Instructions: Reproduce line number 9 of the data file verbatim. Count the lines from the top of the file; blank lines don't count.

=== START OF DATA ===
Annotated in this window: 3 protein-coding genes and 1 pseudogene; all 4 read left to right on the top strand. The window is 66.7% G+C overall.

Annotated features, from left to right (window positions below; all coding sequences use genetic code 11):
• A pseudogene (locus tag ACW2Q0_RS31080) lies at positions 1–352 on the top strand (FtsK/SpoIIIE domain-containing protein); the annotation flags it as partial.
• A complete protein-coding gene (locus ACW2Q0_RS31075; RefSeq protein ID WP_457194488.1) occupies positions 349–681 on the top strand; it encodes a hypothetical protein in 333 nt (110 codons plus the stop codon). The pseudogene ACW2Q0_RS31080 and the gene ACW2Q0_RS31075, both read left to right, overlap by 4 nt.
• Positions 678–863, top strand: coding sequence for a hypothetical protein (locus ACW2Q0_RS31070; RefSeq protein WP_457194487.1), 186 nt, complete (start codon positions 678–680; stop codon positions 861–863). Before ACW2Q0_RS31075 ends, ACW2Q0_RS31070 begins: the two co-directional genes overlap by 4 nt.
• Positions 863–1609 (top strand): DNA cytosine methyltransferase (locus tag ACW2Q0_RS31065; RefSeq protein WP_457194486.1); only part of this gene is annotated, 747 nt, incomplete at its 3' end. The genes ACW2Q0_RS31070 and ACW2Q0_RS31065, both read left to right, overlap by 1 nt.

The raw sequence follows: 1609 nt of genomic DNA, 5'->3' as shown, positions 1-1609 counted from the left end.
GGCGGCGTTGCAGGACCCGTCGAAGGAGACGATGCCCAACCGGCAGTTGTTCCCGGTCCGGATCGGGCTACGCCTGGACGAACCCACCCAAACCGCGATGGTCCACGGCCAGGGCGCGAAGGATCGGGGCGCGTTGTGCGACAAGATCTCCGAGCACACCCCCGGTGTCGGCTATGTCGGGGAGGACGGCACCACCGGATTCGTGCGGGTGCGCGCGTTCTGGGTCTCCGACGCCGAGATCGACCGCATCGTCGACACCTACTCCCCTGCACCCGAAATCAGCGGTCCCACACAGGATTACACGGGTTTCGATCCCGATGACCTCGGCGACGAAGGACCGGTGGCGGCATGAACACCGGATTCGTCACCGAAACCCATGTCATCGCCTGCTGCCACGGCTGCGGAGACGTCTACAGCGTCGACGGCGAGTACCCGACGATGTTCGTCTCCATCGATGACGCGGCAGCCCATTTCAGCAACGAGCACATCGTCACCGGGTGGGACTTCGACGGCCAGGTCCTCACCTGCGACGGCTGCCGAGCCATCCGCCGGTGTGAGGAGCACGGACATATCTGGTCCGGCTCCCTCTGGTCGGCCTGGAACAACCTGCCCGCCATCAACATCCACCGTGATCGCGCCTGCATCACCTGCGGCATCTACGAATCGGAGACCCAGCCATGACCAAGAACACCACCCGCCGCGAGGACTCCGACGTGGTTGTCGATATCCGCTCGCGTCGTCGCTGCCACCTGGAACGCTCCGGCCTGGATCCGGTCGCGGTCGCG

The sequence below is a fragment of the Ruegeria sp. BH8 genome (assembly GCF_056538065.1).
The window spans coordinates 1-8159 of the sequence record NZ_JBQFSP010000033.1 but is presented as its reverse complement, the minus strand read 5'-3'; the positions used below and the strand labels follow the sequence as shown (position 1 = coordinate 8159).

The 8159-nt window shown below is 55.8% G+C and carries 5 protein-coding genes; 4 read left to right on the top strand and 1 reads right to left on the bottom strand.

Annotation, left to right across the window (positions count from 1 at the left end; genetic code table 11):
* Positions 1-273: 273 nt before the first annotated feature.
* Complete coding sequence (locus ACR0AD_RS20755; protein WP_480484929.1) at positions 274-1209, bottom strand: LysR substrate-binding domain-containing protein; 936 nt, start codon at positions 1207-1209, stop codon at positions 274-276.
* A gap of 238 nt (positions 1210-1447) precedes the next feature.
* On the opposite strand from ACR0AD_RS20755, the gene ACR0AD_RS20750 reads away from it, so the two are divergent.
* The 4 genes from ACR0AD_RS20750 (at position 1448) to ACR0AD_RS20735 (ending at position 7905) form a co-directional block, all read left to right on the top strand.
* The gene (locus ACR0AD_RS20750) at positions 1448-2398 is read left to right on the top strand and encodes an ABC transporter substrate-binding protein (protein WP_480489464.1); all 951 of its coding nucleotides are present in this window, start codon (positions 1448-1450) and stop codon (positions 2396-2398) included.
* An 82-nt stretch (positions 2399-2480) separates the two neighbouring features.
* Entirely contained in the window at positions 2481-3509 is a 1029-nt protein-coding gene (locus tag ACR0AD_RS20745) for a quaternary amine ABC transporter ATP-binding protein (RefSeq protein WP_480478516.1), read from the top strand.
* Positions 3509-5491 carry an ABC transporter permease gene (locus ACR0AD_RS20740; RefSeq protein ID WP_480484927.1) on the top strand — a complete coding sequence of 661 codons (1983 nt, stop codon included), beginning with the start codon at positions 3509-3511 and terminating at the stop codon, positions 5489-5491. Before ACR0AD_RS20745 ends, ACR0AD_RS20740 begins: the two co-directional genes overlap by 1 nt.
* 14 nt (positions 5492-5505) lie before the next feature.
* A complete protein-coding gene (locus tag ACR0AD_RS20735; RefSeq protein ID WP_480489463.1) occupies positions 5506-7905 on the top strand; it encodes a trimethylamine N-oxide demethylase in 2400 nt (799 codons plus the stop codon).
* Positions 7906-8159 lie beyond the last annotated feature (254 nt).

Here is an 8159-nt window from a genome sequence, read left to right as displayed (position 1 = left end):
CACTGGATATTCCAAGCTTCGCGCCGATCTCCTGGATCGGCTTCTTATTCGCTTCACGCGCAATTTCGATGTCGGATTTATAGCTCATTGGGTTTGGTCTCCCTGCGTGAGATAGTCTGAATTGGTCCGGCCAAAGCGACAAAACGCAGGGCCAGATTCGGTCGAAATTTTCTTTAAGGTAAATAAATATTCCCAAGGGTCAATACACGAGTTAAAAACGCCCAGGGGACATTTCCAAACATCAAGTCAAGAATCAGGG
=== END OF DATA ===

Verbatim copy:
The sequence below is a fragment of the Ruegeria sp. BH8 genome (assembly GCF_056538065.1).